My upcoming book of short short stories, Shake Away These Constant Days, originated as a project called Our Band Could Be Your Lit, in which I wrote a story under 1000 words every week. To generate this much content, I based the stories on songs suggested my musicians and writers from around the world. The original idea was 100 songs, 100 stories: find the creative common ground between two mediums and cultivating the virtue found therein.
Until September 25th, I'll be doing a blog post a day about the stories in the book. After that, it's all up to you.
Exclusive to SATCD. Barring a total void of talent, the idea of a troubadour is one of the more romantic things I can think of. Shakespeare, too, is kind of a big deal when it comes to that shit. Combining them was another one of those simple, dumb things
The romance of being a troubadour isn’t just a matter of love—possibly not at all even a matter of love—but is instead a matter of excitement and mystery. The ill-fated nomadic hurt both inside and out along the musician’s path is, most likely, not really a thing anymore. I think the internet sort of hipped everyone to that idea and now everything is some base-level variation on irony. It’s a sad thing.
I got halfway through this one and realized I had fucked myself on an ending, so I gave away the ending in the middle, blatantly, through exposition. I pretty much forced myself to come up with something better, which I’m hoping I did.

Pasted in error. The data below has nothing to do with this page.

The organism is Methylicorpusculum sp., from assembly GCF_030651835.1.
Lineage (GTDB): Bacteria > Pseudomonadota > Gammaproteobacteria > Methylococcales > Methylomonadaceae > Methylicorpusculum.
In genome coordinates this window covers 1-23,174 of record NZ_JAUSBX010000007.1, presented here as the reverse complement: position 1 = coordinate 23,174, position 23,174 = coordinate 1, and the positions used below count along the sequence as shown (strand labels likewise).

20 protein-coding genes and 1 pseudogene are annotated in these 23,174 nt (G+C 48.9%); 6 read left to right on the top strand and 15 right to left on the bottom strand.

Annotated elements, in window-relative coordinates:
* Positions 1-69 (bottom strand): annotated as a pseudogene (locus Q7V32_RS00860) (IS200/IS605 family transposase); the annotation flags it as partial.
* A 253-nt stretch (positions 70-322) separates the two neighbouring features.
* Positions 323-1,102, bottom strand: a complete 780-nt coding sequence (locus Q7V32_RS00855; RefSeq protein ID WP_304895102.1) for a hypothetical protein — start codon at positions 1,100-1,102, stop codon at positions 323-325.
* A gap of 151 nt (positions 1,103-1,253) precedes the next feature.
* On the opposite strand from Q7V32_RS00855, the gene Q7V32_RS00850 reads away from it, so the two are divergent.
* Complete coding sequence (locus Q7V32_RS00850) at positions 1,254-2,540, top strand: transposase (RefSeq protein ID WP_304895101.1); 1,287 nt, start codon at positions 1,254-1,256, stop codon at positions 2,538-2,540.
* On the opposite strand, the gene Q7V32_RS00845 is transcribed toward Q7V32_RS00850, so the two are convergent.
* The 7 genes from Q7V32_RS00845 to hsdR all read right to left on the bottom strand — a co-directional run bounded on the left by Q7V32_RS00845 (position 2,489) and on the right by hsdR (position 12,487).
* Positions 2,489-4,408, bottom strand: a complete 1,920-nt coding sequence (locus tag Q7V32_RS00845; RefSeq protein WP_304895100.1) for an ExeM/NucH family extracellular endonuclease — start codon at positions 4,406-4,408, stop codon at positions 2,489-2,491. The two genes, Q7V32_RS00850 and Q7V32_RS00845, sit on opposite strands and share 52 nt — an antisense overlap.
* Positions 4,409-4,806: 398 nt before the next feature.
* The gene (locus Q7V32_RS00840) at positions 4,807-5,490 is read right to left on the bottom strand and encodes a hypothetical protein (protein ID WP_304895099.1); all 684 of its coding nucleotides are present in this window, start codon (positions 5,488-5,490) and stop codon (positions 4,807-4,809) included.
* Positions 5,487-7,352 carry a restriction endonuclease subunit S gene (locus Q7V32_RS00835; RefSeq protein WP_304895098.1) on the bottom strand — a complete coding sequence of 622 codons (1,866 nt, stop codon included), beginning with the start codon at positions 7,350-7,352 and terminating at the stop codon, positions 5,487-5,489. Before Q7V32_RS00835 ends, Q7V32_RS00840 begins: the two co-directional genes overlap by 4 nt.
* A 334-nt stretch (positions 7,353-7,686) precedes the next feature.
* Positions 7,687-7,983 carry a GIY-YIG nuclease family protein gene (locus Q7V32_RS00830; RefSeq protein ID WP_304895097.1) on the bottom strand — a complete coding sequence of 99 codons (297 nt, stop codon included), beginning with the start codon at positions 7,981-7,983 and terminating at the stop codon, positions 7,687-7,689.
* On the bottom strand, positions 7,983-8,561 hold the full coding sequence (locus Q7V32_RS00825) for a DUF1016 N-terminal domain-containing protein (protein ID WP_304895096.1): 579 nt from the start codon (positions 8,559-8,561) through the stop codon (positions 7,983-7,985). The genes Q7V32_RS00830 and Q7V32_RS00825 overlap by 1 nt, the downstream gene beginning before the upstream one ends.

A few words on the songs in here: “$1000 Wedding” by Gram Parsons is in there because someone, I can’t remember who, said it was the saddest song ever. I don’t necessarily agree, but it’s a great title to throw out there based on name alone. “Help Me Make It Through the Night” by Kris Kristofferson is a song I read a 20+ page essay on around the time I wrote the story, so I had to throw it in so I could feel I took some useable knowledge from it. “She’s No Lady” by Lyle Lovett is a song I used to quote when asked about my girlfriend, back when I had girlfriends. “The French Inhaler” by Warren Zevon is one of my favorite WZ songs that I didn’t discover until watching old Larry Sanders Show reruns. “Changed the Locks” is Lucinda Williams, so it’s great. No questions.
The story itself came together quickly. How could it not have? Steve Earle creates the sort of highway love songs that practically rise up from the speakers and lay themselves out in front of one’s vision, for as far as it will go.
Tomorrow: A story named "This Illusion" that is based on the song "Feel" by Big Star.
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